Chinese microbloggers rally to pay artist’s tax bill: $830k raised in just 3 days [Updated]

Chinese microbloggers rally to pay artist’s tax bill: $830k raised in just 3 days [Updated]

An incredible social movement in China has brought Internet users together to help pay a dissident artist’s tax bill, demonstrating the considerable power of social media in the country in the process.

On the day that the Chinese government announced it has secured an agreement with China’s top Internet companies to increase online censorship, China’s social media users sent out a powerful reminder of their own influence.

Ai Weiwei has a long history with Chinese authorities. The outspoken artist, whose latest run-in with the state saw him presented with a $2.3 million tax bill last week, has been aided by Sina Weibo microbloggers and Internet users who, in just three days, have donated an estimated $830,000 (5.29 million yuan) to help cover the bill, according to Time Out Hong Kong.

In presenting the massive bill to him, the Chinese government had moved to keep Weiwei under its control only to find that the last year of events — during which he has been impronised without trial and unsuccessfully banned from microblogging — have seen Ai Weiwei become a symbol of the struggle social media users and advocates of free of speech face in China.

At the time of writing, more than 18,800 Weibo users have donated money towards Weiwei’s tax bill – dispelling rumours that his struggles against the government are little known in the country.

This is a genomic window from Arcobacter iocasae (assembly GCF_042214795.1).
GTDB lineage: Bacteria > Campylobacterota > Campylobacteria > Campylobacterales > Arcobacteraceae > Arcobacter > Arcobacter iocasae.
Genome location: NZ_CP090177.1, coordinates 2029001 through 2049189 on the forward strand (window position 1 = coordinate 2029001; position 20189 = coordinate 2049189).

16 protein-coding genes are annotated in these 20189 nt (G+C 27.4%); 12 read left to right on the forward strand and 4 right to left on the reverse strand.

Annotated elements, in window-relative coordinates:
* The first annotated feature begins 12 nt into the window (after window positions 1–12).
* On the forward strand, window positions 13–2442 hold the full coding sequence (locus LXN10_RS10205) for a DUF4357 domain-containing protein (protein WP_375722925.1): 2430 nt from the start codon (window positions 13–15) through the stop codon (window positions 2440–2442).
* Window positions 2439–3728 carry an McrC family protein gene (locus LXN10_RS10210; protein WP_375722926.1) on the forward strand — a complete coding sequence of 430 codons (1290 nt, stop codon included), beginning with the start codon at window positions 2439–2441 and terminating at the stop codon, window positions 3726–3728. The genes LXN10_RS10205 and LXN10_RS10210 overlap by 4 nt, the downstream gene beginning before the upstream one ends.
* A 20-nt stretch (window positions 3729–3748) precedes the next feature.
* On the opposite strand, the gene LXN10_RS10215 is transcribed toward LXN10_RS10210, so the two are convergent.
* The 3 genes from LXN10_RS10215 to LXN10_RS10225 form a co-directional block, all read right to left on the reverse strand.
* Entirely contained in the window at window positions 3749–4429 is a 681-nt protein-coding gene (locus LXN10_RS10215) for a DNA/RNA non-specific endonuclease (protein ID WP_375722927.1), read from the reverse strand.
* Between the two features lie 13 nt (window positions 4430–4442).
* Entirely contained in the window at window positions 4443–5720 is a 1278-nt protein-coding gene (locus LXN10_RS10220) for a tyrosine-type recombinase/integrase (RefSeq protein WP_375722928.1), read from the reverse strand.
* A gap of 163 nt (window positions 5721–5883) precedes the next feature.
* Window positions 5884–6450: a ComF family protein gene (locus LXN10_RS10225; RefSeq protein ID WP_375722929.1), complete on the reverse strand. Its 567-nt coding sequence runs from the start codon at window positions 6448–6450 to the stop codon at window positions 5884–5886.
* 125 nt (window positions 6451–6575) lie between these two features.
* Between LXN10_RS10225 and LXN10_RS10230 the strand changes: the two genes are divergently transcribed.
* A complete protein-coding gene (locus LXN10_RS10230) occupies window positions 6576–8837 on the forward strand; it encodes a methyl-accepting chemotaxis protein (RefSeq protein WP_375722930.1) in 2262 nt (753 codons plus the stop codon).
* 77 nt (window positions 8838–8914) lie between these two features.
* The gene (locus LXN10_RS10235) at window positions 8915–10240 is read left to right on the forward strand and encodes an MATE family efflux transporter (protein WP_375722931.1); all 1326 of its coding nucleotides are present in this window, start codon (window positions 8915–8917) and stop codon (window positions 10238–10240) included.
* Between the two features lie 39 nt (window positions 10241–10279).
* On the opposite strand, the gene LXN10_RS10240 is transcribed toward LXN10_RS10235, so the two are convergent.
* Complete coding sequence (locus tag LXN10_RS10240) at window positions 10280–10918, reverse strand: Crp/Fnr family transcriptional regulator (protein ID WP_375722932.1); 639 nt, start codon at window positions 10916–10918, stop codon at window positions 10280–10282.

While the rate of donations may slow, the feeling that the government is trying bully Weiwei out of the way is such that many are donating to his cause to signal discontent with the state’s heavy-handed approach. Given that authorities show no sign of letting up in their battle to censor social media, ‘protest’ contributions to Weiwei’s fund are likely to continue.

The situation begs the question of how the state might react if the bill was paid, based largely on donations. There is still a considerable way to go first.

Update: in a bid to reduce the profile of the campaign, the Chinese government has censored search terms relating to the donations, as Beijing-based lawyer William Farris points out on Google+. While Sina Weibo has deleted the accounts of Weiwei and close associate Liu Yanping.

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